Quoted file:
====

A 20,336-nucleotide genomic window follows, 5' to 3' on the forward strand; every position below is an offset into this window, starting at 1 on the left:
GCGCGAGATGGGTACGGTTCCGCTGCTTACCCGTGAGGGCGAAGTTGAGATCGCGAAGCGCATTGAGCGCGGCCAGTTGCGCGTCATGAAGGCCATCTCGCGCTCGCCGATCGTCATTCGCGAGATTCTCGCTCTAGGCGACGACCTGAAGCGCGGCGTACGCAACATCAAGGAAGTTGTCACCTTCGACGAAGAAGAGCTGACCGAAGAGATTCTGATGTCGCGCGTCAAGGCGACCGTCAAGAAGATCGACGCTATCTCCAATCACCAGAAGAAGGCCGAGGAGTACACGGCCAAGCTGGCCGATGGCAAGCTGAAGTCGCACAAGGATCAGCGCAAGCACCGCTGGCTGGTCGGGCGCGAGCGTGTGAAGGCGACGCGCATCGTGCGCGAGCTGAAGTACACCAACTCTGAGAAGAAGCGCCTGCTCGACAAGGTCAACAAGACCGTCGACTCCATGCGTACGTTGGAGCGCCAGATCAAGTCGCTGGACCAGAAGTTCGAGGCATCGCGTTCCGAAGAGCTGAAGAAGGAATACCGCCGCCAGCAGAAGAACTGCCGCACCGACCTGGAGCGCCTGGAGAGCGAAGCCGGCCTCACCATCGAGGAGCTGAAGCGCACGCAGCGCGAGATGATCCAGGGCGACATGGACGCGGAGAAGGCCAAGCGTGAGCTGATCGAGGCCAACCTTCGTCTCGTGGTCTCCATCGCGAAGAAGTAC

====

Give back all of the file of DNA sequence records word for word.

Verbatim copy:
A 20,336-nucleotide genomic window follows, 5' to 3' on the forward strand; every position below is an offset into this window, starting at 1 on the left:
GCGCGAGATGGGTACGGTTCCGCTGCTTACCCGTGAGGGCGAAGTTGAGATCGCGAAGCGCATTGAGCGCGGCCAGTTGCGCGTCATGAAGGCCATCTCGCGCTCGCCGATCGTCATTCGCGAGATTCTCGCTCTAGGCGACGACCTGAAGCGCGGCGTACGCAACATCAAGGAAGTTGTCACCTTCGACGAAGAAGAGCTGACCGAAGAGATTCTGATGTCGCGCGTCAAGGCGACCGTCAAGAAGATCGACGCTATCTCCAATCACCAGAAGAAGGCCGAGGAGTACACGGCCAAGCTGGCCGATGGCAAGCTGAAGTCGCACAAGGATCAGCGCAAGCACCGCTGGCTGGTCGGGCGCGAGCGTGTGAAGGCGACGCGCATCGTGCGCGAGCTGAAGTACACCAACTCTGAGAAGAAGCGCCTGCTCGACAAGGTCAACAAGACCGTCGACTCCATGCGTACGTTGGAGCGCCAGATCAAGTCGCTGGACCAGAAGTTCGAGGCATCGCGTTCCGAAGAGCTGAAGAAGGAATACCGCCGCCAGCAGAAGAACTGCCGCACCGACCTGGAGCGCCTGGAGAGCGAAGCCGGCCTCACCATCGAGGAGCTGAAGCGCACGCAGCGCGAGATGATCCAGGGCGACATGGACGCGGAGAAGGCCAAGCGTGAGCTGATCGAGGCCAACCTTCGTCTCGTGGTCTCCATCGCGAAGAAGTAC